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Intel patches critical flaw in Active Management Technology

Intel's Patch Tuesday featured four security advisories, including a critical flaw in Active Management Technology that could allow an attacker privilege escalation.

Intel released a security advisory that addresses nine vulnerabilities, including a critical flaw in the chipmaker's Active Management Technology platform.

The vulnerability, CVE-2020-8758, scored a 9.8 out of 10 on the CVSS scale and if exploited could allow an unauthenticated user to escalate privileges. As part of Intel's vPro platform, Active Management Technology (ATM) is a hardware-based technology that operates independently of the operating system and is primarily used by enterprise IT shops for remote management of corporate systems. It's also partially used to deploy security patches and firmware updates. According to the advisory, Intel said there's no indication of the AMT flaw being used in active attacks.

Intel's Patch Tuesday included four security advisories in total, which affect Intel Driver and Support Assistant, BIOS firmware for multiple Intel platforms, Intel AMT and Intel Standard Manageability. Eight of the vulnerabilities were found internally by Intel's Product Assurance and Security team, including the most severe AMT flaw, and one was reported through Intel's bug bounty program.

Intel warned of additional issues as well.

"For customers using Intel vPro systems that do not have AMT provisioned, an authenticated user with local access to the system may still be able to escalate privileges," Jerry Bryant, director of communications, wrote in a blog post.

Intel worked with various security vendors to release patches and recommend updating to the latest version.

"The high severity of the AMT security vulnerability is because it affects Intel AMT managed systems. AMT, by nature, is designed to manage systems at a very low level. AMT can repair and manage devices independently of their host operating systems. So an attacker could potentially bypass any and all security measures implemented at the OS level," Ryan Seguin, research engineer at Tenable, said in an email to SearchSecurity.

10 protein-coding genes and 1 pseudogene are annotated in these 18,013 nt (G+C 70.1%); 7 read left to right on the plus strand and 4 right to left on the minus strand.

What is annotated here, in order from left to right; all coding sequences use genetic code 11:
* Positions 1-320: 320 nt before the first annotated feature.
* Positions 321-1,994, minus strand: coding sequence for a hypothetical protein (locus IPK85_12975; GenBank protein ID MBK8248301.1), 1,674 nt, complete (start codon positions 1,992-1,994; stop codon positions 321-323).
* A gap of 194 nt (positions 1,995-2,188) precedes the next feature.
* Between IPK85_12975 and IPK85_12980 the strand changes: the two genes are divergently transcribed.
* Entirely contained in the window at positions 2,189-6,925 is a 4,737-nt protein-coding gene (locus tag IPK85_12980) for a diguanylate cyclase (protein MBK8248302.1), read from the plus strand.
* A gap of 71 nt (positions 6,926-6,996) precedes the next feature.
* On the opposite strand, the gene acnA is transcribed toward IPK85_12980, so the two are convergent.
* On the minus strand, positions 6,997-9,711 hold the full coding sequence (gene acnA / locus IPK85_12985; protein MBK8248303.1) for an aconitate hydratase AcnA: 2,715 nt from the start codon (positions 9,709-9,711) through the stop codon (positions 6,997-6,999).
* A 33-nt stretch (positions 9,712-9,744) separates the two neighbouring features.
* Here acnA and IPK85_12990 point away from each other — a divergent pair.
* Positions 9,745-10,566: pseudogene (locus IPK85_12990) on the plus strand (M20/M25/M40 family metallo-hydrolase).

AMT has had its share of security issues recently.

In 2017, Intel revealed an authentication bypass vulnerability in AMT. Intel did not initially release the technical details of the AMT authentication bypass, but security researchers at Tenable contacted Intel two days after the disclosure with a proof-of-concept exploit. Intel later posted full details of the flaw, along with a discovery tool and mitigation methods.

In 2018, researchers at security vendor F-Secure discovered insecure defaults in Intel's AMT, which could allow an intruder to completely bypass login credentials in most corporate laptops in 30 seconds. The issue allowed anyone with physical access to vulnerable devices to bypass the need to enter credentials. While it was technically not a vulnerability, researchers said the issue affected most corporate laptops that support Intel Management Engine or AMT.

For the most recent Intel AMT flaw, Seguin says the greatest risk of exploitation is the potential for an attacker to install a rootkit on a vulnerable device. "Since AMT allows users to manage device firmware, it's entirely possible that the only way to mitigate an installed rootkit would be to physically replace the affected device," he said.

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